NSFs who have performed well during BMT may progress to either the Specialist Cadet School (SCS) or Officer Cadet School (OCS) for further leadership training to become Specialists (non-commissioned officers) or Officers.
NSFs will serve the remaining part of their NS in their respective units until their Operationally-Ready Date (ORD), whereupon they will be known as Operationally-Ready National Serviceman (NSmen, or reservists). NSmen may still be required to attend reservist training or In-Camp Training (ICT) for ten annual cycles.
Recruit training for enlisted personal of the Sri Lanka Army is organised by the Army Training School and carried out at its premises and at several other locations. Following basic training specialized training would be carried out at Regimental Training Centres.
Basic training for new recruits of the Sri Lanka Navy which is approximately six months are conducted at Advanced Naval Training Center, SLNS 'Nipuna'; Naval Artificer Training Institute, SLNS 'Thakshila', Welisara; and at Naval Recruit Training Centres at several shore establishments . This basic training will be followed by on-the-job training on-board fleet units and at shore establishments. Combat Training School at SLNS 'Pandukabaya' conducts combat training for Naval Patrolmen.
Since conscription ended in 2010, all recruits who seek employment within the Swedish Armed Forces have to go through Grundläggande Militär Utbildning (GMU) (Basic Military Training) for three months.
After a recruit has completed GMU, he/she may continue with further, specialized training with any of the branches of the military, as long as the candidate fits the requirements.
There is also a shorter volunteer training program for people who seek service within the Home Guard called GU-F. GU-F training takes only 14 days, but following a completed GU-F, a guardsman may go through additional training in order to specialize within the Home Guard.
Basic training as part of GMU as well as GU-F usually takes place at any of the Swedish Army training units.
Candidates for the British Army train in two phases. Phase one brings all recruits to a similar standard of basic military ability. Phase two develops specialised skills dependent on the regiment, corps or role for which the individual has been identified as a candidate. Training lasts between 14 and 49 weeks, depending on training centre and role.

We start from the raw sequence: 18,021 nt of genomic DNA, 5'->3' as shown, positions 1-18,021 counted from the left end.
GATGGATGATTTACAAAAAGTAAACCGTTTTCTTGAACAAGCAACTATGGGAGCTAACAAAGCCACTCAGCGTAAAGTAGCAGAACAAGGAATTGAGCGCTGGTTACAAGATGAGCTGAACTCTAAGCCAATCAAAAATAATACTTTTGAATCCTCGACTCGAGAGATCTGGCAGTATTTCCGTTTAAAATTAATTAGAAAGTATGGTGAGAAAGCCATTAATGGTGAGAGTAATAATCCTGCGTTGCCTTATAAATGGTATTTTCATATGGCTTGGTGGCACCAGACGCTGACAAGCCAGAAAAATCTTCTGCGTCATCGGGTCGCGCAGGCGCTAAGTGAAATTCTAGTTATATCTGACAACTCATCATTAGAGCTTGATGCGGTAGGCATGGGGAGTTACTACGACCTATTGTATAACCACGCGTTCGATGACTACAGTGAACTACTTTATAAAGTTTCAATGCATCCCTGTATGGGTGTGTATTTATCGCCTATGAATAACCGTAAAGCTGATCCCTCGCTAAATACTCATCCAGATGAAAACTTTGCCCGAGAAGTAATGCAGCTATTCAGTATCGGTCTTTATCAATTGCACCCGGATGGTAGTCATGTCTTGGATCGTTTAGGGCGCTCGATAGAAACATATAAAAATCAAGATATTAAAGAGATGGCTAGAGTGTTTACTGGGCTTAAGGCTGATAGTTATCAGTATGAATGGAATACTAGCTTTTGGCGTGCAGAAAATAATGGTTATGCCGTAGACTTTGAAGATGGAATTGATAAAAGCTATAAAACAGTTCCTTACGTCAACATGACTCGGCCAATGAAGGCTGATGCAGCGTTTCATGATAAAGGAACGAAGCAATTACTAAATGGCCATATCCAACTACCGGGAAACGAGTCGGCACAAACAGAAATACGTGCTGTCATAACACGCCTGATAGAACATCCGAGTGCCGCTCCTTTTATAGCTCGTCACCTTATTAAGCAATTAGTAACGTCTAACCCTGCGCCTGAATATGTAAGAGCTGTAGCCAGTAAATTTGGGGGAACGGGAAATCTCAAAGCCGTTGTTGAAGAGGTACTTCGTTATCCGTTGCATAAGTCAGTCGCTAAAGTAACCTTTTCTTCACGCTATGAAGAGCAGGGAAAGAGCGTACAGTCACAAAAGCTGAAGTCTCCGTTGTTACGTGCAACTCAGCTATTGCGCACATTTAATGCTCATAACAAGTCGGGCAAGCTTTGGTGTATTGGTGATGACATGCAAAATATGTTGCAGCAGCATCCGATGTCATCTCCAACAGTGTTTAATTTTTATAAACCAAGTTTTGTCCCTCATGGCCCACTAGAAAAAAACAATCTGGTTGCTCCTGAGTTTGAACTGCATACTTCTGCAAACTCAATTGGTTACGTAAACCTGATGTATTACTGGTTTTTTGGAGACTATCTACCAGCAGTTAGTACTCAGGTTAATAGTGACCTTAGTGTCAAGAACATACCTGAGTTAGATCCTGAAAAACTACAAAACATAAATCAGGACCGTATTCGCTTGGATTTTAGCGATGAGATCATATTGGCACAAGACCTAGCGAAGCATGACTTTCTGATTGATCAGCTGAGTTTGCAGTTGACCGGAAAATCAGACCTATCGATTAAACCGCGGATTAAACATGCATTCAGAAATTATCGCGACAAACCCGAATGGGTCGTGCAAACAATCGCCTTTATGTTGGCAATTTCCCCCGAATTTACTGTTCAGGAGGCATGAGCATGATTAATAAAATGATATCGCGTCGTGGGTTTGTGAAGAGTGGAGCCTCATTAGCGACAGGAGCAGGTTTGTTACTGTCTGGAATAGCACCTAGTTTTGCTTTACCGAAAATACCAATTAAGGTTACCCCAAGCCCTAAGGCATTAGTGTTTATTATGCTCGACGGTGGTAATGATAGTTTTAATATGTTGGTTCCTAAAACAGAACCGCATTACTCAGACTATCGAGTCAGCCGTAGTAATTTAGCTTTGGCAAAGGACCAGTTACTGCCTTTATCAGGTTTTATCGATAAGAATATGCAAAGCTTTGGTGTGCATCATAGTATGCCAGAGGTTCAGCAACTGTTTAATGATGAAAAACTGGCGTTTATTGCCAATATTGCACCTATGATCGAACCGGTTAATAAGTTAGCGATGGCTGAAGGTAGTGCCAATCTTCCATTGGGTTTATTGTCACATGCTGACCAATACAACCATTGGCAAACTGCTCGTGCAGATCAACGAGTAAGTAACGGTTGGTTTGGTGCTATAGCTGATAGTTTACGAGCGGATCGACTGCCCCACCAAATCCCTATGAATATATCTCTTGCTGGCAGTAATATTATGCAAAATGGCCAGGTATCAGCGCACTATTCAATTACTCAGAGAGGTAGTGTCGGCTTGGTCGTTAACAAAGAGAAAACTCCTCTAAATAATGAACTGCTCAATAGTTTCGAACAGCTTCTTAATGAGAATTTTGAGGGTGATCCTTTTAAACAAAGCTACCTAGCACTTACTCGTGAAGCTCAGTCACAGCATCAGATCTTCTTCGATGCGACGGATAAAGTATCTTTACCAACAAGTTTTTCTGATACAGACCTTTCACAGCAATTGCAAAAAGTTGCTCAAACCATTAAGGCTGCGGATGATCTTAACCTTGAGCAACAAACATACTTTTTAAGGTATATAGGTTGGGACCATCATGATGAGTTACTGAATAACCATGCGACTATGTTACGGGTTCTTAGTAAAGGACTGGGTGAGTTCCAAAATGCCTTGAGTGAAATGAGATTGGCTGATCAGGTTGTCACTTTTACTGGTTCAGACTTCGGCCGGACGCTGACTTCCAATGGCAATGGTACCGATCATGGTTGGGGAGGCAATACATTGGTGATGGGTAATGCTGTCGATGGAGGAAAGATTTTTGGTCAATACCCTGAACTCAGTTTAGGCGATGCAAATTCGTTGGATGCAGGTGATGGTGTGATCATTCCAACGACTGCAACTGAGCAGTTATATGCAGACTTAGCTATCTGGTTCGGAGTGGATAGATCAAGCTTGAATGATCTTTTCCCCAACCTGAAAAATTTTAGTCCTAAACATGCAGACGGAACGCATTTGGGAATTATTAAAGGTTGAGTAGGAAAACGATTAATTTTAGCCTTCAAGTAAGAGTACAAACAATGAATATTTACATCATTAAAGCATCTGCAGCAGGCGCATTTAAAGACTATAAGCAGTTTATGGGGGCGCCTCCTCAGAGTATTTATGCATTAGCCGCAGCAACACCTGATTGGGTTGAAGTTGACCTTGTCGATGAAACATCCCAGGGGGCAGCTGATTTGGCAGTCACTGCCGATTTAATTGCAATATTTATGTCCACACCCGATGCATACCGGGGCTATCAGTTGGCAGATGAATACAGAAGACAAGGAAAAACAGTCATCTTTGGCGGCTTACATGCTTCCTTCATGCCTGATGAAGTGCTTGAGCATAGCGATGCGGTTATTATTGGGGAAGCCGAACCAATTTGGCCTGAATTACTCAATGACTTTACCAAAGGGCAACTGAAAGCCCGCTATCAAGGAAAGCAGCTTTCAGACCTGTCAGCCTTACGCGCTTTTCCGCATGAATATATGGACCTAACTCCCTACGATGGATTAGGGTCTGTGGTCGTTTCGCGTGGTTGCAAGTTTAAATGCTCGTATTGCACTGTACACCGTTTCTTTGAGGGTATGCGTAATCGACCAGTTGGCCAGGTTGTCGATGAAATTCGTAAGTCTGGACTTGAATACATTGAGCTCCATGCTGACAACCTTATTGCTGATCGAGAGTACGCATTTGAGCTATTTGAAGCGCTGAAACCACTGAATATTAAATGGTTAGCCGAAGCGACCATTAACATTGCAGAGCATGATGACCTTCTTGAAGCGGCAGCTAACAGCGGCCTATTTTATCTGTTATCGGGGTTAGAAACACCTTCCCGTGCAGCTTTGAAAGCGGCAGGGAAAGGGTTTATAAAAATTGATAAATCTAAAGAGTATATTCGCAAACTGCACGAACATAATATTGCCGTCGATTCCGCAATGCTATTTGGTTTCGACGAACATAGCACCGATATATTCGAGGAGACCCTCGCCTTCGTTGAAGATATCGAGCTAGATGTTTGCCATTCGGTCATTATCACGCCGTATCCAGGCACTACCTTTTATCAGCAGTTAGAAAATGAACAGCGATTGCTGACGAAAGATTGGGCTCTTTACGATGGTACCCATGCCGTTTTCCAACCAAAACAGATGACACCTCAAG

United States of America
In the United States, recruit training in the U.S. Army is called Basic Combat Training; U.S. Army Infantry undergoes OSUT (One Station Unit Training) which involves BCT, Infantry Advanced Individual Training and Specialized Infantry Training (such as Bradley, or Mortar School) all in one. In the U.S. Air Force it is called Basic Military Training or "BMT". In the U.S. Navy and U.S. Marine Corps it is called Recruit Training, and in the U.S. Coast Guard, it is called "Basic Training."
Some services present a badge or other award to denote completion of recruit training. The United States Army typically issues the Army Service Ribbon (issued after completion of Advanced Individual Training), and the United States Air Force presents the Air Force Training Ribbon and the Airman's Coin. The United States Marine Corps issue the Eagle, Globe, and Anchor once initial training is complete to signify that the recruits are now Marines. The United States Navy replaces the "RECRUIT" ball cap the recruits have worn throughout training with the "NAVY" ball cap upon successful completion of "Battle Stations". The United States Coast Guard's basic training graduates place a Coast Guard Medallion on their ball cap.
For honor graduates of basic training, both the U.S. Air Force and Coast Guard present a Basic Training Honor Graduate Ribbon. The Navy and Marine Corps often meritoriously advance the top graduates of each division one pay-grade (up to a maximum of E-3).
Basic training is divided into two parts, which commonly take place at two different locations, depending on the chosen MOS:
- Basic Combat Training, or BCT, is a ten-week training cycle.
- Advanced Individual Training, or AIT, is where new soldiers receive specific training in their chosen MOS. The length of AIT training varies depending on the MOS and can last anywhere from four weeks to nearly one year.
- Several MOSs combine both basic training and AIT in a back-to-back combined course called One Station Unit Training (OSUT), which can last up to 22 weeks.
The U.S. Army has four sites for BCT:
- Fort Benning in Columbus, Georgia
- Fort Jackson in Columbia, South Carolina